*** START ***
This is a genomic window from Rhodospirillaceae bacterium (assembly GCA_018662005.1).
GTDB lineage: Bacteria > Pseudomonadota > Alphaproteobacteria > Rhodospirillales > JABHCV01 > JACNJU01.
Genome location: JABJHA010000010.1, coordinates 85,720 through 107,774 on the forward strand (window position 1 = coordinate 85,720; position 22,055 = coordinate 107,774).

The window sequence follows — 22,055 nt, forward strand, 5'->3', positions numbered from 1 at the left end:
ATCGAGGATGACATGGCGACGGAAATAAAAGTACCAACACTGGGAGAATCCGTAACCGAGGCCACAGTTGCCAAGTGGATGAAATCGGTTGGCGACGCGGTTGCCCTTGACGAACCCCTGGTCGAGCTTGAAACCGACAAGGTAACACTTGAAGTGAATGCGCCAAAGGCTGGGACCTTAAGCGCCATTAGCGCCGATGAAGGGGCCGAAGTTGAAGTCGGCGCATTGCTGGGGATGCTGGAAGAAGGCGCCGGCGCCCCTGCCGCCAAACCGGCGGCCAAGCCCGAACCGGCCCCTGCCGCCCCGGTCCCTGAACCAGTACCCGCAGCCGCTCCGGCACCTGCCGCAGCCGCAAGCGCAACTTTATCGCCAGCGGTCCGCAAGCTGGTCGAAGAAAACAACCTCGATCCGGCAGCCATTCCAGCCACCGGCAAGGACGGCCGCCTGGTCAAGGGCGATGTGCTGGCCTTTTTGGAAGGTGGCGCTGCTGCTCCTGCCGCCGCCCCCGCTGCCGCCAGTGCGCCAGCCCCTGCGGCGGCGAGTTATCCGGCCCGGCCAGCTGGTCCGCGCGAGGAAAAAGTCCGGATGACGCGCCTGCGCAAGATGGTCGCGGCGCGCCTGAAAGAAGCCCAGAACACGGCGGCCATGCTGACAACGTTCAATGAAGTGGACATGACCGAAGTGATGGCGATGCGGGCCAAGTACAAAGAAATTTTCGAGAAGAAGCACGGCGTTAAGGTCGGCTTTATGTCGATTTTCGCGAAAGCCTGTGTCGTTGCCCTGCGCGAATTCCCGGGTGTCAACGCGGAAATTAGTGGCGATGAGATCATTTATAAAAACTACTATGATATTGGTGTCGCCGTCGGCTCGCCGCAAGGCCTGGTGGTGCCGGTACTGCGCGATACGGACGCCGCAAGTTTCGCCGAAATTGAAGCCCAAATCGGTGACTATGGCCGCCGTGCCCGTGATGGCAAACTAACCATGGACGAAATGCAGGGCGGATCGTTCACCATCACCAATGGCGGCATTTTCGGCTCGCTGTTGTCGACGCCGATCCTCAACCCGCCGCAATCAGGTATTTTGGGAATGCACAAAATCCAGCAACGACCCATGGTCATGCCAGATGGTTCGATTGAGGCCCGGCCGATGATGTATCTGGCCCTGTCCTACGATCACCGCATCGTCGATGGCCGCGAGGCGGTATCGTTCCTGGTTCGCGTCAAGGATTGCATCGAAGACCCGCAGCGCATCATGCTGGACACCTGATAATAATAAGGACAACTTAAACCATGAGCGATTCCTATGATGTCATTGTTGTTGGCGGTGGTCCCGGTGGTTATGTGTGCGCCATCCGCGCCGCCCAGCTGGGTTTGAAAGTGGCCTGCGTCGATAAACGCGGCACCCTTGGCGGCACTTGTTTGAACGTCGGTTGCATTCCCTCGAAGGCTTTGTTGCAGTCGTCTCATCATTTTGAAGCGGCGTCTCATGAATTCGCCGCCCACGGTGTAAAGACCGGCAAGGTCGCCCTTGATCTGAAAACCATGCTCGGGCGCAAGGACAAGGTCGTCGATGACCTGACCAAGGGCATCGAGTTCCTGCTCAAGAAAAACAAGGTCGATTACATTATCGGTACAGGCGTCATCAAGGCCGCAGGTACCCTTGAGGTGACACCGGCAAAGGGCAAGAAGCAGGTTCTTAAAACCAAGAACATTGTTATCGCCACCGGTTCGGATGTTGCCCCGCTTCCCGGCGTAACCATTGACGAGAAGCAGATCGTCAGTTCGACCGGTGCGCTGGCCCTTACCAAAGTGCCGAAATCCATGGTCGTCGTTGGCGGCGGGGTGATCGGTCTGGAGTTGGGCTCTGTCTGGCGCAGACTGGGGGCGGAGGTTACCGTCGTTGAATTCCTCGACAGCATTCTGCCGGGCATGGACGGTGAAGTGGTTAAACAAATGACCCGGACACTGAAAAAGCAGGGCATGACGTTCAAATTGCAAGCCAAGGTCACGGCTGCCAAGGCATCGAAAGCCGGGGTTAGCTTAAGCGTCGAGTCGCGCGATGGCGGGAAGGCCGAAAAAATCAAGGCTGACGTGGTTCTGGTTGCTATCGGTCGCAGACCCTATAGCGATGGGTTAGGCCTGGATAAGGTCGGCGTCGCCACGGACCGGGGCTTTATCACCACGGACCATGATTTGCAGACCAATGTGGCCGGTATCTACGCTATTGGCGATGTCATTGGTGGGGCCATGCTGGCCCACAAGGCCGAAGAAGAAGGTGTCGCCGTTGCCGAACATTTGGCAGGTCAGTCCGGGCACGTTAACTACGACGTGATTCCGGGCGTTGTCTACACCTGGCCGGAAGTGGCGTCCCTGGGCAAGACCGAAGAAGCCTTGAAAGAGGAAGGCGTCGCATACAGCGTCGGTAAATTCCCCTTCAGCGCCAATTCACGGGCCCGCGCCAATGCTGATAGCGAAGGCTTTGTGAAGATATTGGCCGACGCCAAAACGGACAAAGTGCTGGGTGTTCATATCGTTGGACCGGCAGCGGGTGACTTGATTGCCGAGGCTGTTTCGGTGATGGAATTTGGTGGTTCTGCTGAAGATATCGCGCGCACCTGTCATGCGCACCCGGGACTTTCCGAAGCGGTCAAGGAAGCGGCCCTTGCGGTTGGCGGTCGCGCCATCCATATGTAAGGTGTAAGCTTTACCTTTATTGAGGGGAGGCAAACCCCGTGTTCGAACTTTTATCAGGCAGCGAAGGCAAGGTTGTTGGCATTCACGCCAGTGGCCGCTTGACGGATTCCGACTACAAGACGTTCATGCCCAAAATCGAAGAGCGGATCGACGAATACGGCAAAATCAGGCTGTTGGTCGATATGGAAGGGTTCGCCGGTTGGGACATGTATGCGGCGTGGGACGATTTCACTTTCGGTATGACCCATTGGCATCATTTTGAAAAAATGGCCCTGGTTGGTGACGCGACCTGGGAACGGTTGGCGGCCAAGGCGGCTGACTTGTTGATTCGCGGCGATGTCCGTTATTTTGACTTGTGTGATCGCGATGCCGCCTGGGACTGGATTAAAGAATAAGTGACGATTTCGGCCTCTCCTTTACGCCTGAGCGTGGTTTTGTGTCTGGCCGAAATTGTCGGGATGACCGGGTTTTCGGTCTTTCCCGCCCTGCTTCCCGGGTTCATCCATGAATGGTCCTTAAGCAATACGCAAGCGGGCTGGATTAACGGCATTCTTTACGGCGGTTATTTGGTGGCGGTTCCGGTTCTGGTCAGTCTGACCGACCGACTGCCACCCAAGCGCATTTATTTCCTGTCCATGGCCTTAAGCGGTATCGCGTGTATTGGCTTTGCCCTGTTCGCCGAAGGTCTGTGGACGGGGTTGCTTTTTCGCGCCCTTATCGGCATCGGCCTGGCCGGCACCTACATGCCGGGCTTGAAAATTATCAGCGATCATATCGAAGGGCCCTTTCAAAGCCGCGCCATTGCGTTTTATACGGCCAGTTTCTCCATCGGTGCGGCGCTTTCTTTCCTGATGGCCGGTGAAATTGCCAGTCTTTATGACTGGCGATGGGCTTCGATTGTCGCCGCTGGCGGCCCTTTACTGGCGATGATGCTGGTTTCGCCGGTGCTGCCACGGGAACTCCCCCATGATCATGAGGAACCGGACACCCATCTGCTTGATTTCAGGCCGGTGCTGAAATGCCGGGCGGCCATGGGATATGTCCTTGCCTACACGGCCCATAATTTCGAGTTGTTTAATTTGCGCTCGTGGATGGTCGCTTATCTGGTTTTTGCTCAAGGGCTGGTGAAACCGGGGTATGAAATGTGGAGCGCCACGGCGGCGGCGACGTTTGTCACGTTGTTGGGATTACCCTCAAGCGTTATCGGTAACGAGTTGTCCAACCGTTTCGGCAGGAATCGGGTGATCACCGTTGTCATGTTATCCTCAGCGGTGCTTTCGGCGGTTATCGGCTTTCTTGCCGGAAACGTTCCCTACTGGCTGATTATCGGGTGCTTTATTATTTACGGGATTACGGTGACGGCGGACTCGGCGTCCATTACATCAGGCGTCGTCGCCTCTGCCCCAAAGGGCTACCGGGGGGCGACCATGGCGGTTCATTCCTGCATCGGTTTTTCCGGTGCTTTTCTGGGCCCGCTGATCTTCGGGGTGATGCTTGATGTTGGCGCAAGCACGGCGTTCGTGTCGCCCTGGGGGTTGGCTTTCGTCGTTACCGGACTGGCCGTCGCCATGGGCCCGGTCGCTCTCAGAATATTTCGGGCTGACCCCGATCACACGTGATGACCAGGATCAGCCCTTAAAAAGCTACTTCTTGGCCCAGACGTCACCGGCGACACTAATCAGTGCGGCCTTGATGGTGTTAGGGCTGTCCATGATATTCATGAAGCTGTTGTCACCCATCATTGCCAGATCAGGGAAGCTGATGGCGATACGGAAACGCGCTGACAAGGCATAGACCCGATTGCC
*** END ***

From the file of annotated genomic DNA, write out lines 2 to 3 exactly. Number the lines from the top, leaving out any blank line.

GTDB lineage: Bacteria > Pseudomonadota > Alphaproteobacteria > Rhodospirillales > JABHCV01 > JACNJU01.
Genome location: JABJHA010000010.1, coordinates 85,720 through 107,774 on the forward strand (window position 1 = coordinate 85,720; position 22,055 = coordinate 107,774).